By 1980, the 1st Special Forces Company had expanded with the addition of an Airmobile Squadron and the Support and Services Squadron. All four squadrons had reached full-complement, transforming the unit in the 1st Special Forces – Airborne Battalion. Then, on July 1, 1982, the Urban Operations Squadron and the Airmobile Unit reached operational independence after being retrained by Israeli commandos, and with both of them the Army established the Special Forces Commandos. Since the Teson Course was the basis for all those involved with the Commandos, all the spec-ops outfits were colloquially called Tesones, but no such operational unit actually existed. From the Special Forces Commando, the Army formed the 2nd Special Forces – Airborne Battalion in 1987 in Dursuna, and is immediately dispatched to El Cajón. All these outfits are later complemented with the 1st Territorial Battalion from Lepaterique, trained by US Special Forces in COIN tactics. In 1983, the 1st Special Forces Battalion is dispatched to Nueva Palestina, Froylan Turcios region, to hunt a guerrilla column of the PRTC (Partido Revolucionario de los Trabajadores de Centro América), which they do with extreme prejudice. In those days, the Army established the Centro de Operaciones Tácticas Especiales (COTE) to coordinate the operations of the 1st and 2nd Spec-Ops Airborne Battalions, the 1st Territorial Battalion, and the Special Tactical Group, with the 2nd Black Panthers Infantry Battalion (Airborne).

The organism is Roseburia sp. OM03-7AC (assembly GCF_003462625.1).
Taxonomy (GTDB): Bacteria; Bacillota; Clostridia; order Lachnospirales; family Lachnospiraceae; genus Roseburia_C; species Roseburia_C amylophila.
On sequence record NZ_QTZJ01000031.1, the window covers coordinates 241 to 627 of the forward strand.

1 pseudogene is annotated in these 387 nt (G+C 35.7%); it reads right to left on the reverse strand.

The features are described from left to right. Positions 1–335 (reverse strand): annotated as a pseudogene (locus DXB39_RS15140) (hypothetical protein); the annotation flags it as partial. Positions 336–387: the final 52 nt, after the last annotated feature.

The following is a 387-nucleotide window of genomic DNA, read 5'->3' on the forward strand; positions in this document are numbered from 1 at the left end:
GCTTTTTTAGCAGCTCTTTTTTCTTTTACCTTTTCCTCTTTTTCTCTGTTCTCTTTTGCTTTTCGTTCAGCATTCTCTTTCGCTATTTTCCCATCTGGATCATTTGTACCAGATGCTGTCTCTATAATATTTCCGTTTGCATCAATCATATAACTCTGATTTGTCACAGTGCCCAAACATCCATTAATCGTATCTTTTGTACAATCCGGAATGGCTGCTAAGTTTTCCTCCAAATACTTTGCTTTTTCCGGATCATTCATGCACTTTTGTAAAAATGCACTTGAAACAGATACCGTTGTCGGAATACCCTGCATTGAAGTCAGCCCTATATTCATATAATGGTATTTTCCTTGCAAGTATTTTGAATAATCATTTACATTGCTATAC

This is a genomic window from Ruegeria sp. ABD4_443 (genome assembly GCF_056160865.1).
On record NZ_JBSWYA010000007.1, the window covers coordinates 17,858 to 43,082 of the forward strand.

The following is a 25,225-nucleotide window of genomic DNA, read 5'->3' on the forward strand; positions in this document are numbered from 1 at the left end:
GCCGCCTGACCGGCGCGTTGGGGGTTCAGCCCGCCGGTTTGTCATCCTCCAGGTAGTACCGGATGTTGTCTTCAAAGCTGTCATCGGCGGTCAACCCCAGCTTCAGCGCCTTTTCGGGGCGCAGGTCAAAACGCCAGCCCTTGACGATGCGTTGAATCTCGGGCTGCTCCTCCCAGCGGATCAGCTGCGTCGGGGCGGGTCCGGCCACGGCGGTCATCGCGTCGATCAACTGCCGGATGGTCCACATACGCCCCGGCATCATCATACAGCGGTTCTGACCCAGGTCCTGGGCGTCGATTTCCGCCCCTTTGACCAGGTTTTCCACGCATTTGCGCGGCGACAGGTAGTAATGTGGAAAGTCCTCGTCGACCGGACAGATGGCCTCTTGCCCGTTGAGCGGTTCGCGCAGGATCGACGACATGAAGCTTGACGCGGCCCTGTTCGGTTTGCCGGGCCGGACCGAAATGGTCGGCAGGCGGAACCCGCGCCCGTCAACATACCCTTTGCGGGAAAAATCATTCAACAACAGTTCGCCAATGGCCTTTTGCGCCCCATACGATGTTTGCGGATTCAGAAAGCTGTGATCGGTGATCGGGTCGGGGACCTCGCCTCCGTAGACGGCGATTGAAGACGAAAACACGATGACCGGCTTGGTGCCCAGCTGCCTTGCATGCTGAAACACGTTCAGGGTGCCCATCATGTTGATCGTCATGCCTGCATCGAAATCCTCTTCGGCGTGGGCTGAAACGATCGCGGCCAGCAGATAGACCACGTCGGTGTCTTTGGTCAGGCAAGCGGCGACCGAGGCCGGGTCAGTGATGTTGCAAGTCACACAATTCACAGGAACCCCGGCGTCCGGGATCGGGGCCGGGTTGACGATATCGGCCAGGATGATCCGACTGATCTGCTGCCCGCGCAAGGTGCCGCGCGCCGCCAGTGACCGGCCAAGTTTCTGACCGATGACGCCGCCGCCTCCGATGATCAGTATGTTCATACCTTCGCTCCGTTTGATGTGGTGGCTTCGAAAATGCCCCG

The FUSEP/Public Force – meaning National Police—established the Comando y Batallón de Reacción Antiterrorista (COBRA), which divided its forces in an intervention squadron and an anti-riot battalion. The first one was tasked with hostage rescue, and high-risk warrant tasks; the COBRA was limited to operations in urban centers, and those operators observed in Tegucigalpa had been completely equipped with M4 carbines. The police inherited the FN-FAL as the M16 became widely distributed with Army units. The military used Galils, Uzis, and MP5s, along with MAG-58 and M60 machine guns, M203 grenade launchers, IMI Commando mortars, and M72-LAW and Carl Gustav AT weapons.
The Hondurans had to deal with insurgent groups such as the mentioned PRTC, the Frente Lorenzo Zelaya de Liberación Nacional (FLZLN), Frente Cinchonero de Liberación Nacional (FCLN), and the Frente Morazanista de Liberación Nacional (MLN), all supported by the Sandinista Regimen in Nicaragua. The Sandinistas also supported the FMLN in El Salvador. Honduras in turn supported and assisted the contra-revolutionary (contras).